SNP Array Evaluation Tool Highlighted at Genetics Meeting

SNP Array Evaluation Tool Highlighted at Genetics Meeting

Zhijie Jiang was among several CCS researchers presenting at the 2012 annual meeting of the American College of Medical Genetics and Genomics in Charlotte, NC, discussing his updated SNP Array Evaluation Tool and its capability to identify, literally in seconds, a short-list of candidate genes/disorders on runs of homozygosity detected by a clinical SNP array.

The tool aims to assist users, specifically medical geneticists, genetic counselors, cytogeneticists, and clinicians with affinity for genetic disorders to make sense of complex data obtained from an SNP array and zoom in on a short list of candidate disorders.

With this short list, the clinician can perform specific tests to confirm the diagnosis, which once reached, can be translated into improved management. Jiang presented two posters in addition to the talk. One poster highlighted a case report involving a 30-month-old patient who for many months had seen many physicians unable to diagnose her disease. One of the geneticists eventually ordered an SNP array and was able to identify the causative gene very quickly using Jiang’s SNP array evaluation tool. Confirmatory testing (sequencing of PLA2G6) identified homozygous mutations confirming the diagnosis of Infantile Neuroaxonal Dystrophy, a very rare disease.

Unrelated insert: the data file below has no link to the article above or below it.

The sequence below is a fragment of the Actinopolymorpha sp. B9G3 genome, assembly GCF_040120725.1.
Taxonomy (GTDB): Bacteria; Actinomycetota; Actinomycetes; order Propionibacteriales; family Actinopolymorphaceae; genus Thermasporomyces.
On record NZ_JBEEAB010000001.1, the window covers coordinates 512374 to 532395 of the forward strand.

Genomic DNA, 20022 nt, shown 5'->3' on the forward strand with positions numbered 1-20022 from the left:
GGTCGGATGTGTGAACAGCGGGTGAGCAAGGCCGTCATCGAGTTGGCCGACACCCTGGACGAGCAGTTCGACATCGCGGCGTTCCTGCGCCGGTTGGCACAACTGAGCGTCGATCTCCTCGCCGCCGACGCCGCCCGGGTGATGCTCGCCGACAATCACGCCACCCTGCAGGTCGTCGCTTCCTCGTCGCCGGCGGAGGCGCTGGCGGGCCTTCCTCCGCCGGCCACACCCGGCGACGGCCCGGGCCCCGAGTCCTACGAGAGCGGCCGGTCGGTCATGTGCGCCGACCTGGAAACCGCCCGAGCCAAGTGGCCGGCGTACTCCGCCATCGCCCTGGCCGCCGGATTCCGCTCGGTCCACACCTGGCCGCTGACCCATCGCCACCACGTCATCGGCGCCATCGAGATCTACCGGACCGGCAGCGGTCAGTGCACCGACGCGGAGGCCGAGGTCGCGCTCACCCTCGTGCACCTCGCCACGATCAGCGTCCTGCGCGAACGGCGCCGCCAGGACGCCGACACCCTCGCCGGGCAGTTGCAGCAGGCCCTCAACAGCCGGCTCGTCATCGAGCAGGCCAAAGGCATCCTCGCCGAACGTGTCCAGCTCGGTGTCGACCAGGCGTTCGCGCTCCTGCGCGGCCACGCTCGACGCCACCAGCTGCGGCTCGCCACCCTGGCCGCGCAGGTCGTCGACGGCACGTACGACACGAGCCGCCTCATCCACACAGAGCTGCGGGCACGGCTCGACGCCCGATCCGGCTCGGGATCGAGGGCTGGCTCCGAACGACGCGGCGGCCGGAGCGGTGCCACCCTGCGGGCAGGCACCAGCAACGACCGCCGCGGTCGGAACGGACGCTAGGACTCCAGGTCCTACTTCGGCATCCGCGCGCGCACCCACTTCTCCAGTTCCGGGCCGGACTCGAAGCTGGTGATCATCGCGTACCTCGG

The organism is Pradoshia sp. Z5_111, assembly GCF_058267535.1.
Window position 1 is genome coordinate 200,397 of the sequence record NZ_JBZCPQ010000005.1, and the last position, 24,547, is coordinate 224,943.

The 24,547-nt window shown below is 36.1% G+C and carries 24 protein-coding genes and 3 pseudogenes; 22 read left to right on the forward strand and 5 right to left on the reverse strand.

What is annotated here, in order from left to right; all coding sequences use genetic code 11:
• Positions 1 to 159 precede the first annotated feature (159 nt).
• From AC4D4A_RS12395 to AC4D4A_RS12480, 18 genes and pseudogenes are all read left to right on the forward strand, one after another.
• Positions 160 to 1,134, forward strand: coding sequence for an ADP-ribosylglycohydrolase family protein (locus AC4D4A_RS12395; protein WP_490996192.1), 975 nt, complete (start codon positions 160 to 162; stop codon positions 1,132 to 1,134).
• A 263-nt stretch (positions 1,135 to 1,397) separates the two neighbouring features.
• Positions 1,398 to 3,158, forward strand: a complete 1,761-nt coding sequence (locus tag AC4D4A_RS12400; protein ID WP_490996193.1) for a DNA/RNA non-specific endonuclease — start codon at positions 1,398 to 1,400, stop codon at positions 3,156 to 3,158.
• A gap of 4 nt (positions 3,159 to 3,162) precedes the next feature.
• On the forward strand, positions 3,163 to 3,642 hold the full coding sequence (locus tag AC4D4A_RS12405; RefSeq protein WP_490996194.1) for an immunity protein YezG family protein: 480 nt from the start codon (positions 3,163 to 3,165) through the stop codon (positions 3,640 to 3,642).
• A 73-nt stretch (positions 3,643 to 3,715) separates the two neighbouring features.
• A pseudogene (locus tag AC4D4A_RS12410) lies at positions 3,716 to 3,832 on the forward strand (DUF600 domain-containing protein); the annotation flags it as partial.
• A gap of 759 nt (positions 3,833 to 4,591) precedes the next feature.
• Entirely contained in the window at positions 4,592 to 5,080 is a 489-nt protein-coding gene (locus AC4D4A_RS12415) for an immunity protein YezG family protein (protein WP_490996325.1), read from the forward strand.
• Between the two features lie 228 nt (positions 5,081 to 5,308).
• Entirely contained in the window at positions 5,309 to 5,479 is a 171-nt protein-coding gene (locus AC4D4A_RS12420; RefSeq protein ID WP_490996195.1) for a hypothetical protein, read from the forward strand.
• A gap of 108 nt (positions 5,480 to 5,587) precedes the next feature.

The tool, hosted at the CCS since its inception in Oct. 2010, currently has more than 450 registered users primarily from the United States, but also from Canada, the Netherlands, the United Kingdom, Italy, France, Saudi Arabia, Australia, and China, with many using the tool frequently. Before the development of this tool, physicians typically would have taken many hours to screen manually for causative genes in difficult-to-diagnose patients—something this tool can do in seconds. The tool is able to provide important diagnostic genetic answers quickly, helping to establish a diagnosis, so health care providers can provide targeted treatment.

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